Jacqueline Tindi is at the frontlines of the COVID-19 pandemic. She leads the critical care unit at the new Kenyatta University Teaching, Referral & Research Hospital that is serving the growing population of Nairobi and central Kenya. In response to the ongoing increase in coronavirus cases in Kenya, she is tirelessly working to ensure that her team is fully prepared and ready to handle any cases brought to the hospital.
In 2012, she relocated to Malawi to join her husband, who was relocated for work. She could not stay idle and volunteered at a local hospital. Tindi knew she would call Malawi home for a while, so opted to apply for vacant full-time positions at the hospital. However, she did not qualify as she needed a Bachelor’s degree. After two years, she decided to move back home.
“I felt so bad that I did not qualify for any position despite having done basic nursing and midwifery courses. So in 2014, I moved back home and applied to join the BSc Nursing programme at AKU,” she said. “I chose AKU as I was told they had very good autonomy while working. If you have autonomy, you’re able to make decisions of what you want about yourself, and progress rather than stagnate.”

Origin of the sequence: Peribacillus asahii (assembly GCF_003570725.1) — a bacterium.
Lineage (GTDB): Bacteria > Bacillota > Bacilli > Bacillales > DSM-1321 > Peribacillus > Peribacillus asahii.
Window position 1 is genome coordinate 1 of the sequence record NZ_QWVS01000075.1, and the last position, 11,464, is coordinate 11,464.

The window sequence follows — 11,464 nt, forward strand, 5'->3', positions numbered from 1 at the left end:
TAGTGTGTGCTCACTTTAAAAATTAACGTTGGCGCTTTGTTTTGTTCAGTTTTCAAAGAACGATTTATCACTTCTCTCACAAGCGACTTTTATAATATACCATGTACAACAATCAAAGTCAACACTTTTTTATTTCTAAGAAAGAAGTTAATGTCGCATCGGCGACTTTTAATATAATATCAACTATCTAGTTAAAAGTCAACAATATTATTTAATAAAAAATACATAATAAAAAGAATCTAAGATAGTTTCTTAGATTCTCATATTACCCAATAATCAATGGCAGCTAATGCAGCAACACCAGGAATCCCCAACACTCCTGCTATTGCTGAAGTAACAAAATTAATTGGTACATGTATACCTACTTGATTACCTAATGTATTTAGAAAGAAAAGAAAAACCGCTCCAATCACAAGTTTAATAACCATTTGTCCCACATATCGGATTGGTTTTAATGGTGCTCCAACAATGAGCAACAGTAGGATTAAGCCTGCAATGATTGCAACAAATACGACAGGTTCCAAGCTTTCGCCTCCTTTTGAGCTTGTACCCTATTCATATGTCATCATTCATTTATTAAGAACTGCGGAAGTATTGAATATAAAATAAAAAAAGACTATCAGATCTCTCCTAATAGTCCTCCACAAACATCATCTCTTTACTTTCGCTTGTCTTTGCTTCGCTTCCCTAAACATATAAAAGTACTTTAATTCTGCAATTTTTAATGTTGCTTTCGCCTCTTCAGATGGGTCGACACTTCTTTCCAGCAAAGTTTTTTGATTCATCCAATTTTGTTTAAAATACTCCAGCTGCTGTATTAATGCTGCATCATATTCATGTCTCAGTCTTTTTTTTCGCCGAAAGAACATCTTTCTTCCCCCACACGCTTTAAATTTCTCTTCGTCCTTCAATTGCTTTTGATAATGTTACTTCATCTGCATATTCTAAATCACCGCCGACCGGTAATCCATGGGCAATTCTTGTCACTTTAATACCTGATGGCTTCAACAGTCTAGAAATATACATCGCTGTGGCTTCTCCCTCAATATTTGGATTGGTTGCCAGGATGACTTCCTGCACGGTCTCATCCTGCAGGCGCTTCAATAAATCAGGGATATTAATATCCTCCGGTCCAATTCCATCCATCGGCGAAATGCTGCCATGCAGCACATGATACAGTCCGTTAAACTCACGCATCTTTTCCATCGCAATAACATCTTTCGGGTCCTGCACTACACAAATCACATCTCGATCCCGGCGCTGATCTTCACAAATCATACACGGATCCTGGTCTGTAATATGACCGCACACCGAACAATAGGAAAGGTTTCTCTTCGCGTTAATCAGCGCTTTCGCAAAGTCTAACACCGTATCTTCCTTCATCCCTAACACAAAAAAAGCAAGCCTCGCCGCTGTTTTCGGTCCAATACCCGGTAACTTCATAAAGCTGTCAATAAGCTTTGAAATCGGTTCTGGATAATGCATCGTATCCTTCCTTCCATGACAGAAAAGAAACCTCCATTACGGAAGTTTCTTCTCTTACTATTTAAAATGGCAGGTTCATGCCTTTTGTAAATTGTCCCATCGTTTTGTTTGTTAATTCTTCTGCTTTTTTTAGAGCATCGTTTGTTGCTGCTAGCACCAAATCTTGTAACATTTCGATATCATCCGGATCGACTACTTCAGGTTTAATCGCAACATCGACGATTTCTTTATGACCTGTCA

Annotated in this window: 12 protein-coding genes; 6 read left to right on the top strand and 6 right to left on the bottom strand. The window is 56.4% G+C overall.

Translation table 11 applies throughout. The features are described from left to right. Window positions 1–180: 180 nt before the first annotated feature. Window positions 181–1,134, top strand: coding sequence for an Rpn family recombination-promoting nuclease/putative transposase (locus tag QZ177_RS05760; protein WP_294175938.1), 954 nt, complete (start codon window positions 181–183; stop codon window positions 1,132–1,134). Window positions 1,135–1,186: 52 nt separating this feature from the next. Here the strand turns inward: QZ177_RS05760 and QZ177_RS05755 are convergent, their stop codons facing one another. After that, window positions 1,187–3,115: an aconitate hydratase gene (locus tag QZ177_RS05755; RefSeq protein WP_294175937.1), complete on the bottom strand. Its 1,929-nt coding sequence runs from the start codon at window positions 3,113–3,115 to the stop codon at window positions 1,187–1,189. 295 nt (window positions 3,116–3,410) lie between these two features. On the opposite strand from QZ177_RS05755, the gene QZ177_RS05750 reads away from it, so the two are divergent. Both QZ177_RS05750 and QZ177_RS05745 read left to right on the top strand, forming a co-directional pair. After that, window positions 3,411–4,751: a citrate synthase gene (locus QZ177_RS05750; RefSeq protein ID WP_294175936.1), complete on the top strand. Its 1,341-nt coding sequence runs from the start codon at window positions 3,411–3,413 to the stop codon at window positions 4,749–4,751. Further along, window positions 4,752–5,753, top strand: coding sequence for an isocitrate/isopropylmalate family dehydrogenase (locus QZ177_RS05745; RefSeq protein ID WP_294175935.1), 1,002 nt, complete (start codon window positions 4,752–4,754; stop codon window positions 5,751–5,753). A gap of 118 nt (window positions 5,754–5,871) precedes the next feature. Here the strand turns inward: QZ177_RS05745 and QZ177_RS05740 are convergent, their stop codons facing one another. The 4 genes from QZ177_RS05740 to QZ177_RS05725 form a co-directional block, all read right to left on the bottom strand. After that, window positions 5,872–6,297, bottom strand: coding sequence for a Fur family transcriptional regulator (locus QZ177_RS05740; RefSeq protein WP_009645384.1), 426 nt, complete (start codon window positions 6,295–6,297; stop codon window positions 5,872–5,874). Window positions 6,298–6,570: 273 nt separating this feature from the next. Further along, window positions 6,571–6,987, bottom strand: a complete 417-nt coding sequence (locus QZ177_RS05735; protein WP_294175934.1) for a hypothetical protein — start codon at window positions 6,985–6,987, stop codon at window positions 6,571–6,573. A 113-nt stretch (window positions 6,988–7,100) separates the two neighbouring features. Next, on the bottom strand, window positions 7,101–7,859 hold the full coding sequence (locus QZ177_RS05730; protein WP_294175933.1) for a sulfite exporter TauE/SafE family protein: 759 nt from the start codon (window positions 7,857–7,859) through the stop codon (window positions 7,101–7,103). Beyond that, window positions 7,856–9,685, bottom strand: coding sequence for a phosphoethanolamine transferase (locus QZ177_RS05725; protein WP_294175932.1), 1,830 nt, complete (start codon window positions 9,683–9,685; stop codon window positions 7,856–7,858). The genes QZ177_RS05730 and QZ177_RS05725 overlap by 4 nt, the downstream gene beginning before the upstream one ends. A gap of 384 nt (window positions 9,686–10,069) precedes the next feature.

The Aga Khan University School of Nursing and Midwifery (AKU-SONAM), East Africa has been in existence since 2002 and currently runs three academic programmes. Known as one of the region’s most reputable nursing training institutions, it has graduated over 2,500 nurses and midwives in East Africa.
“Despite being one of the oldest in my class, I received lots of support from the University management and faculty. The financial and emotional support also helped me balance between motherhood and my studies.”
After graduation, Tindi immediately applied for a postgraduate degree in critical care from Cardiff University, UK. She credits the blended learning at AKU for helping her smoothly transition to online learning and research while pursuing her Master’s degree.
“The AKU-SONAM programme has leadership and management as a module through theory and clinical practice,” Tindi said. “You also get to interact with managers at community health facilities and larger hospitals. These skills definitely help you handle leadership positions in future, and I believe this is why I was hired to lead the Intensive Care Unit at the new Kenyatta University Teaching, Referral & Research Hospital.”
Her advice to younger nurses?
“See yourself as a future role model and mentor. Gain the knowledge and skills to promote quality nursing services. When we promote quality health services, we will reduce mortalities. You may have hands-on expertise as a nurse, but if you don’t have the knowledge, then you will not be able to manage the patient at a critical moment. You need evidence-based care to treat a patient, and you can only gain this by going to school.”
This story was adapted from an article published on the AKU website.